"What started as monthly gatherings has grown from a few friends to dozens of participants. Some come to try out the kayak experience. Seasoned paddlers bring their own boats. All come for the fun. We started these in 2015 in Germantown on the Twin Creek. After a year hiatus and settling into our new downtown location, we decided to try the urban floats. It is a great way to meet new people, build community and explore the amazing waterways we have," said Jennifer Dean, Mudlick Tap House proprietor. "The floats are on fire ... every one of them have sold out this year!" 

Floats happen the second and fourth Mondays of the month with upcoming excursions happening July 23, Aug. 13 and 27 and Sept. 10 and 24. 

Mudlick opens the restaurant up after the fun on the river for a limited menu that typically consists of a couple of sandwiches, an entree and a shareable. 

"Building community is very important in the revitalization of our city. With the influx of new residents gobbling up all the real estate downtown, what better way to get out, learn about what the city has to offer and meet new people. You can spend weeks attending events, meetups and happy hours and never find real community," said Dean. "By bringing people together for a relaxing evening on the water, people concentrate on building relationships rather than forced conversations. Communities are networks with shared ideals and demographics. We have found that many of the people who have been attending the floats not only come back for the floats, they make new friends and contacts and often congregate and hang out at the Tap House." 

Contact this contributing writer at alexis.e.larsen@hotmail.com. 

 

WANT TO GO?

What: Mudlick Tap House floats 

When: The second and fourth Mondays of the month with upcoming excursions happening July 23, Aug. 13 and 27 and Sept. 10 and 24 

Where: 135 E. 2nd St., Dayton 

More information: 937-895-4066 or mudlicktaphouse.com 

Cost: Kayak rentals are limited and must be booked in advance. Kayak rental and transportation: $35, which includes rental, life jacket, paddle and shuttle service to launch point. Transportation and livery services: $15. For those bringing their own kayaks, you may drop off your equipment at the launch point at Eastwood MetroPark as early as 4 p.m. Twin Creek Kayak and Canoe Livery will be there as a security measure to watch over equipment. You are welcome to park near the takeout point and head over to the Tap House for a pre-float pint before boarding the shuttle at 5:30 p.m. to head back up to launch at 6 p.m.

Miss Massachusetts hopeful gives up regional crown over pageant emcee's #MeToo joke

A beauty queen is giving up her crown after she says a joke at the Miss Massachusetts pageant made fun of the #MeToo movement.

>> Watch the news report here

Maude Gorman says telling her story of sexual assault isn't easy, but that she has made it her life mission to pass it along.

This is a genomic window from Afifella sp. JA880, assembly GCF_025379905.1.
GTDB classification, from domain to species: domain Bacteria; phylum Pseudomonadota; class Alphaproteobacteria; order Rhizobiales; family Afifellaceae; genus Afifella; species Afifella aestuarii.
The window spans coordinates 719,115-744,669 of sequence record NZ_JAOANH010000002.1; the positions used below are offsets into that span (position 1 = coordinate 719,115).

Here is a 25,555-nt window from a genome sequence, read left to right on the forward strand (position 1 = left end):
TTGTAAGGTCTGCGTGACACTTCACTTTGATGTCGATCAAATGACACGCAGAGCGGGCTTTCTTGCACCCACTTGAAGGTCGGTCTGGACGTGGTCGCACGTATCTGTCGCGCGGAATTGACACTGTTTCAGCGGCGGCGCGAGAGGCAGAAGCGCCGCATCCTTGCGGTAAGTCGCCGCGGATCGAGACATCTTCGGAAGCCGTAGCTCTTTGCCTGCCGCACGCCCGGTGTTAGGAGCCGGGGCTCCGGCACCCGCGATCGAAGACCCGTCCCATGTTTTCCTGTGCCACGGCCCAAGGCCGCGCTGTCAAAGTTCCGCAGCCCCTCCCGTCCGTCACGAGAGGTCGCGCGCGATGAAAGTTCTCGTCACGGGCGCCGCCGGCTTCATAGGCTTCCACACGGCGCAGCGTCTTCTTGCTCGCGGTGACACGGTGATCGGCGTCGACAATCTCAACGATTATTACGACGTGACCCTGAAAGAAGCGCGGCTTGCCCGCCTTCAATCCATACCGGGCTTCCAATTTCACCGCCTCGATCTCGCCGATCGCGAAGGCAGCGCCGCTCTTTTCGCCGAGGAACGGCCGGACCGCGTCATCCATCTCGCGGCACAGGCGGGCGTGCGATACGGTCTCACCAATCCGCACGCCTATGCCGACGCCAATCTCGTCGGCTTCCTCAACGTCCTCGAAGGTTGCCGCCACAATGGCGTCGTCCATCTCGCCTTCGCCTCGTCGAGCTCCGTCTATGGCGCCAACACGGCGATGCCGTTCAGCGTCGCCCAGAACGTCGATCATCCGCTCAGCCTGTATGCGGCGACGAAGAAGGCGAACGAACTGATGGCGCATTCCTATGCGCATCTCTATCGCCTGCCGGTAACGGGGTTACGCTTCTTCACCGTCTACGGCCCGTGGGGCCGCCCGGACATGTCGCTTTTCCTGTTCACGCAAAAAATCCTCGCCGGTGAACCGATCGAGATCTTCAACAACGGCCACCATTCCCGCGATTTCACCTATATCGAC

“I hope to be proof that there is light at the end of the tunnel," Gorman said.

Gorman says her life began spiraling after she was raped at the age of 13.

>> Miss America to end swimsuit competition

“I dropped out of high school; I transferred five times before I even dropped out. People kind of wrote me off as a troubled teen," Gorman said. "I battled obesity and anorexia.”

Yet somehow, she found her own light at the end of the tunnel and turned her life around. 

Gorman is now in the coast guard auxiliary, she's a motivational speaker, an athlete and was Miss Plymouth County.

“I was so excited to compete at Miss Massachusetts," Gorman said.

However, toward the end of the pageant last week, Gorman's excitement turned into disgust.

In an onstage skit, shared by the observer, a woman asked why the swimsuit competition was eliminated. The pageant emcee then held up a sign that said #MeToo.

“It’s not a joke; it should never be a joke," Gorman said. "It’s hard enough to share your story without having to wonder if someone is going to laugh at you.”

After the pageant, she decided to give up her regional crown.

“I had competed for Miss Plymouth County before and was second runner-up, so to finally get that title and to represent where I grew up was a really exciting time so to walk away was hard, but doing the right thing is hard sometimes," Gorman said.

>> Read more trending news 

The Miss Massachusetts Board of Directors issued an apology, saying the "skit was not in the script and was not authorized by the board."

“There were so many talented girls there and everyone is so beautiful and they are all there to make change in this world, so to mock something that has been making change for survivors of sexual assault – it was just counterproductive," Gorman said.

The emcee also issued a statement saying the "skit was meant as a satirical poke at those who are upset that swimsuit is going away. It was intended to be a nod to the #metoo movement, not a knock on it.”

Gorman said she appreciates the apologies but stands by her decision.

Local brewery manager pops the question before Guided By Voices' set at Springsfest

No one has ever said that Guided by Voices’ music is for lovers, but, well, maybe they should.

Jared Pierce certainly did one of the most romantic things that has ever happened before a GBV set when the dropped down on his knees and popped the question to Rebecca Reid, his girlfriend of three years.